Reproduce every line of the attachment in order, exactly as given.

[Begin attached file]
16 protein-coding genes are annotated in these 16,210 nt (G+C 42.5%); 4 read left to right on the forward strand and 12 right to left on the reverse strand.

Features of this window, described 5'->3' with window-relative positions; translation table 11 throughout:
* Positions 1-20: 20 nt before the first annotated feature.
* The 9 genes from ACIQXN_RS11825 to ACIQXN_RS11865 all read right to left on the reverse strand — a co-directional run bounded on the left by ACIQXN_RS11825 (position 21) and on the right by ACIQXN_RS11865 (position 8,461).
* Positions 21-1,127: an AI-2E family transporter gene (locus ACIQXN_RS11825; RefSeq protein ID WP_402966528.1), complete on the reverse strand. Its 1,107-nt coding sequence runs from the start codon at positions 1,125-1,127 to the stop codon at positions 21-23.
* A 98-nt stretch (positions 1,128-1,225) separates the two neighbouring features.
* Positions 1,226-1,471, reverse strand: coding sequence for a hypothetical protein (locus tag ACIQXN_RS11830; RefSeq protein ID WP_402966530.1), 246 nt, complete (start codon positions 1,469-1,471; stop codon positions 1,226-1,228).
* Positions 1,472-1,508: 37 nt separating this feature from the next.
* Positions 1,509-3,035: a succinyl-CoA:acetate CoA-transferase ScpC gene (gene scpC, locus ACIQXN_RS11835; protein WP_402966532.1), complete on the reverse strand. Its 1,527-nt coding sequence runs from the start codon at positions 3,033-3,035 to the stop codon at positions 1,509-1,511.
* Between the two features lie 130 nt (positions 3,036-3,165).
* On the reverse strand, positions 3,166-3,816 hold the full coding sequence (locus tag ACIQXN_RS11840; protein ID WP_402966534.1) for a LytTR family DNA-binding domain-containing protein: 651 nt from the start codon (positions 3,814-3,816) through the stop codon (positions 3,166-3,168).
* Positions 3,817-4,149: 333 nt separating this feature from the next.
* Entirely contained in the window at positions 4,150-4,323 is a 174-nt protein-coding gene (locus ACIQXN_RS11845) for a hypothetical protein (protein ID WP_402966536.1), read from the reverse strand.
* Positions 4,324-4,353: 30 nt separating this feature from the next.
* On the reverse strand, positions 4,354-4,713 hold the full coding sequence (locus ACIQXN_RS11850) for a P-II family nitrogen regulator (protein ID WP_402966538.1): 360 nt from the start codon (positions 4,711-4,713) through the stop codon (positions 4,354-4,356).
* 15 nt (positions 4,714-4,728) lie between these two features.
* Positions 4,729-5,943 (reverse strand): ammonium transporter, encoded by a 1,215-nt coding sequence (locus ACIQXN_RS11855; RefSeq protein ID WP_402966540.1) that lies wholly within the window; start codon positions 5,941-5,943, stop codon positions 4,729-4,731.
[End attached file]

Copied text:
16 protein-coding genes are annotated in these 16,210 nt (G+C 42.5%); 4 read left to right on the forward strand and 12 right to left on the reverse strand.

Features of this window, described 5'->3' with window-relative positions; translation table 11 throughout:
* Positions 1-20: 20 nt before the first annotated feature.
* The 9 genes from ACIQXN_RS11825 to ACIQXN_RS11865 all read right to left on the reverse strand — a co-directional run bounded on the left by ACIQXN_RS11825 (position 21) and on the right by ACIQXN_RS11865 (position 8,461).
* Positions 21-1,127: an AI-2E family transporter gene (locus ACIQXN_RS11825; RefSeq protein ID WP_402966528.1), complete on the reverse strand. Its 1,107-nt coding sequence runs from the start codon at positions 1,125-1,127 to the stop codon at positions 21-23.
* A 98-nt stretch (positions 1,128-1,225) separates the two neighbouring features.
* Positions 1,226-1,471, reverse strand: coding sequence for a hypothetical protein (locus tag ACIQXN_RS11830; RefSeq protein ID WP_402966530.1), 246 nt, complete (start codon positions 1,469-1,471; stop codon positions 1,226-1,228).
* Positions 1,472-1,508: 37 nt separating this feature from the next.
* Positions 1,509-3,035: a succinyl-CoA:acetate CoA-transferase ScpC gene (gene scpC, locus ACIQXN_RS11835; protein WP_402966532.1), complete on the reverse strand. Its 1,527-nt coding sequence runs from the start codon at positions 3,033-3,035 to the stop codon at positions 1,509-1,511.
* Between the two features lie 130 nt (positions 3,036-3,165).
* On the reverse strand, positions 3,166-3,816 hold the full coding sequence (locus tag ACIQXN_RS11840; protein ID WP_402966534.1) for a LytTR family DNA-binding domain-containing protein: 651 nt from the start codon (positions 3,814-3,816) through the stop codon (positions 3,166-3,168).
* Positions 3,817-4,149: 333 nt separating this feature from the next.
* Entirely contained in the window at positions 4,150-4,323 is a 174-nt protein-coding gene (locus ACIQXN_RS11845) for a hypothetical protein (protein ID WP_402966536.1), read from the reverse strand.
* Positions 4,324-4,353: 30 nt separating this feature from the next.
* On the reverse strand, positions 4,354-4,713 hold the full coding sequence (locus ACIQXN_RS11850) for a P-II family nitrogen regulator (protein ID WP_402966538.1): 360 nt from the start codon (positions 4,711-4,713) through the stop codon (positions 4,354-4,356).
* 15 nt (positions 4,714-4,728) lie between these two features.
* Positions 4,729-5,943 (reverse strand): ammonium transporter, encoded by a 1,215-nt coding sequence (locus ACIQXN_RS11855; RefSeq protein ID WP_402966540.1) that lies wholly within the window; start codon positions 5,941-5,943, stop codon positions 4,729-4,731.